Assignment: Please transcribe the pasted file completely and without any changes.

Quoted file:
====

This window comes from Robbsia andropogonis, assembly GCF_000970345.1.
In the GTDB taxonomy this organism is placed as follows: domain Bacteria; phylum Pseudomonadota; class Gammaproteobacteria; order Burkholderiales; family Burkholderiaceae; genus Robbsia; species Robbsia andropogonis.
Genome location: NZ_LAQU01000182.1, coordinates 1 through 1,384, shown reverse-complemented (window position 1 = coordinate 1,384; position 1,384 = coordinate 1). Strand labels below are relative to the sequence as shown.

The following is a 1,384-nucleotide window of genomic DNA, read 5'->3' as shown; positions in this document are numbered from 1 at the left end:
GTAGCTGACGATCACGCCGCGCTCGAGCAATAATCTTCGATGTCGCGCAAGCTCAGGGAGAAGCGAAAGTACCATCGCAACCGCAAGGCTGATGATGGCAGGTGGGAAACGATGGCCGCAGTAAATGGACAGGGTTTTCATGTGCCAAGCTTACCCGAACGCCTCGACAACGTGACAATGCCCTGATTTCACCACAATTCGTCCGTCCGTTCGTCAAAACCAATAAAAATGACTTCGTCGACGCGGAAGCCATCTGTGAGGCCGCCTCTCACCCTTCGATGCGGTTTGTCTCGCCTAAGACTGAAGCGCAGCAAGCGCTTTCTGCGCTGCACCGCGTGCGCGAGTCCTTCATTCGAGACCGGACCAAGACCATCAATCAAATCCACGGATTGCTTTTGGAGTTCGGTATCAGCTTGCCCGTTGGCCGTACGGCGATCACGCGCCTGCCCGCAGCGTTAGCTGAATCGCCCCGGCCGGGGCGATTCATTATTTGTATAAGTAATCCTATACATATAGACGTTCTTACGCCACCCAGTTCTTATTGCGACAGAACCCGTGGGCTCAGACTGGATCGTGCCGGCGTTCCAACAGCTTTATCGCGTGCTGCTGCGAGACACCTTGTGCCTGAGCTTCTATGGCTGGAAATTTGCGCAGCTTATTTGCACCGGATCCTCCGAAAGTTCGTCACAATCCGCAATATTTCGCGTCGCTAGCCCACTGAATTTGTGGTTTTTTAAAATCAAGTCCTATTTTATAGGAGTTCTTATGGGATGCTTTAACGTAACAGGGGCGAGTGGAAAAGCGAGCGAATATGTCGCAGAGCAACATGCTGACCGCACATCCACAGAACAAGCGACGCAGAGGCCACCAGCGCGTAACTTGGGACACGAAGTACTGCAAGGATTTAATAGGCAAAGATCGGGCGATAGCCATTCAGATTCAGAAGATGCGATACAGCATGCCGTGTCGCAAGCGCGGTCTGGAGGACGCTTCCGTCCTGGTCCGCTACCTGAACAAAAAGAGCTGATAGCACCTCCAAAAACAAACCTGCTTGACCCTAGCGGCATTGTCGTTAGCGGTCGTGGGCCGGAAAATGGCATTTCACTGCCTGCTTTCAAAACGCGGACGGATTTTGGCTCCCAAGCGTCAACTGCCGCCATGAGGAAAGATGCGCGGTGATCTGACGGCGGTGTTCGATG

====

This window comes from Robbsia andropogonis, assembly GCF_000970345.1.
In the GTDB taxonomy this organism is placed as follows: domain Bacteria; phylum Pseudomonadota; class Gammaproteobacteria; order Burkholderiales; family Burkholderiaceae; genus Robbsia; species Robbsia andropogonis.
Genome location: NZ_LAQU01000182.1, coordinates 1 through 1,384, shown reverse-complemented (window position 1 = coordinate 1,384; position 1,384 = coordinate 1). Strand labels below are relative to the sequence as shown.

The following is a 1,384-nucleotide window of genomic DNA, read 5'->3' as shown; positions in this document are numbered from 1 at the left end:
GTAGCTGACGATCACGCCGCGCTCGAGCAATAATCTTCGATGTCGCGCAAGCTCAGGGAGAAGCGAAAGTACCATCGCAACCGCAAGGCTGATGATGGCAGGTGGGAAACGATGGCCGCAGTAAATGGACAGGGTTTTCATGTGCCAAGCTTACCCGAACGCCTCGACAACGTGACAATGCCCTGATTTCACCACAATTCGTCCGTCCGTTCGTCAAAACCAATAAAAATGACTTCGTCGACGCGGAAGCCATCTGTGAGGCCGCCTCTCACCCTTCGATGCGGTTTGTCTCGCCTAAGACTGAAGCGCAGCAAGCGCTTTCTGCGCTGCACCGCGTGCGCGAGTCCTTCATTCGAGACCGGACCAAGACCATCAATCAAATCCACGGATTGCTTTTGGAGTTCGGTATCAGCTTGCCCGTTGGCCGTACGGCGATCACGCGCCTGCCCGCAGCGTTAGCTGAATCGCCCCGGCCGGGGCGATTCATTATTTGTATAAGTAATCCTATACATATAGACGTTCTTACGCCACCCAGTTCTTATTGCGACAGAACCCGTGGGCTCAGACTGGATCGTGCCGGCGTTCCAACAGCTTTATCGCGTGCTGCTGCGAGACACCTTGTGCCTGAGCTTCTATGGCTGGAAATTTGCGCAGCTTATTTGCACCGGATCCTCCGAAAGTTCGTCACAATCCGCAATATTTCGCGTCGCTAGCCCACTGAATTTGTGGTTTTTTAAAATCAAGTCCTATTTTATAGGAGTTCTTATGGGATGCTTTAACGTAACAGGGGCGAGTGGAAAAGCGAGCGAATATGTCGCAGAGCAACATGCTGACCGCACATCCACAGAACAAGCGACGCAGAGGCCACCAGCGCGTAACTTGGGACACGAAGTACTGCAAGGATTTAATAGGCAAAGATCGGGCGATAGCCATTCAGATTCAGAAGATGCGATACAGCATGCCGTGTCGCAAGCGCGGTCTGGAGGACGCTTCCGTCCTGGTCCGCTACCTGAACAAAAAGAGCTGATAGCACCTCCAAAAACAAACCTGCTTGACCCTAGCGGCATTGTCGTTAGCGGTCGTGGGCCGGAAAATGGCATTTCACTGCCTGCTTTCAAAACGCGGACGGATTTTGGCTCCCAAGCGTCAACTGCCGCCATGAGGAAAGATGCGCGGTGATCTGACGGCGGTGTTCGATG